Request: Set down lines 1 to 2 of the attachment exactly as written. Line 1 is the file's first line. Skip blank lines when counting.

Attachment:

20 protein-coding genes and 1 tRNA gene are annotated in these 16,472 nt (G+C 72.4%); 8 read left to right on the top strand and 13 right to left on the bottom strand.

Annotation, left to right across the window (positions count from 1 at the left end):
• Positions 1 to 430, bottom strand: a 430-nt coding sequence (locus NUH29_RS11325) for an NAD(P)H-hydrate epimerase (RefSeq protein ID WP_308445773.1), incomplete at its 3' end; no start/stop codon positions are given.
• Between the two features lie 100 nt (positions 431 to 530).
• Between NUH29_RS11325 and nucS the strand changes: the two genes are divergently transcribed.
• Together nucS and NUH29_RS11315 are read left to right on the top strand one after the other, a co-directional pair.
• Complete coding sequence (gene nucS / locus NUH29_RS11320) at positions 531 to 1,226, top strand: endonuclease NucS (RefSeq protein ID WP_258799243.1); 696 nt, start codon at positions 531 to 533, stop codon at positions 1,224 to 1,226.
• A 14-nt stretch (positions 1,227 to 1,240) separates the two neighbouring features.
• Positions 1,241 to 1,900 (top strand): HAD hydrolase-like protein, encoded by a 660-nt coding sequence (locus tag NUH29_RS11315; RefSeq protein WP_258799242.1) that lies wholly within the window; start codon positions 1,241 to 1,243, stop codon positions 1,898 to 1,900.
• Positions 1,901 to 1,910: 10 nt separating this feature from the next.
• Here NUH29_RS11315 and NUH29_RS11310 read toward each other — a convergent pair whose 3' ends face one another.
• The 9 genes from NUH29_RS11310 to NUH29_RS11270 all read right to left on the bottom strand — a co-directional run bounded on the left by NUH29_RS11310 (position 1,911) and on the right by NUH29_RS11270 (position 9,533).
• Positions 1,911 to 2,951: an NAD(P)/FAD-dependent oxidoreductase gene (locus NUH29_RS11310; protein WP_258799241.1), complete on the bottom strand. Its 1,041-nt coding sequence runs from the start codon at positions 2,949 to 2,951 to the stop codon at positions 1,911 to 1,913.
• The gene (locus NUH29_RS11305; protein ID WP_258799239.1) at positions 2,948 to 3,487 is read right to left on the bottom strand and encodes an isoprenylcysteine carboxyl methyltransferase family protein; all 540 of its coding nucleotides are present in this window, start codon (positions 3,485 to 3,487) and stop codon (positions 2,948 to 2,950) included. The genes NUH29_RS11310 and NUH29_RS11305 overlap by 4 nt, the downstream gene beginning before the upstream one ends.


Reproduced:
20 protein-coding genes and 1 tRNA gene are annotated in these 16,472 nt (G+C 72.4%); 8 read left to right on the top strand and 13 right to left on the bottom strand.

Annotation, left to right across the window (positions count from 1 at the left end):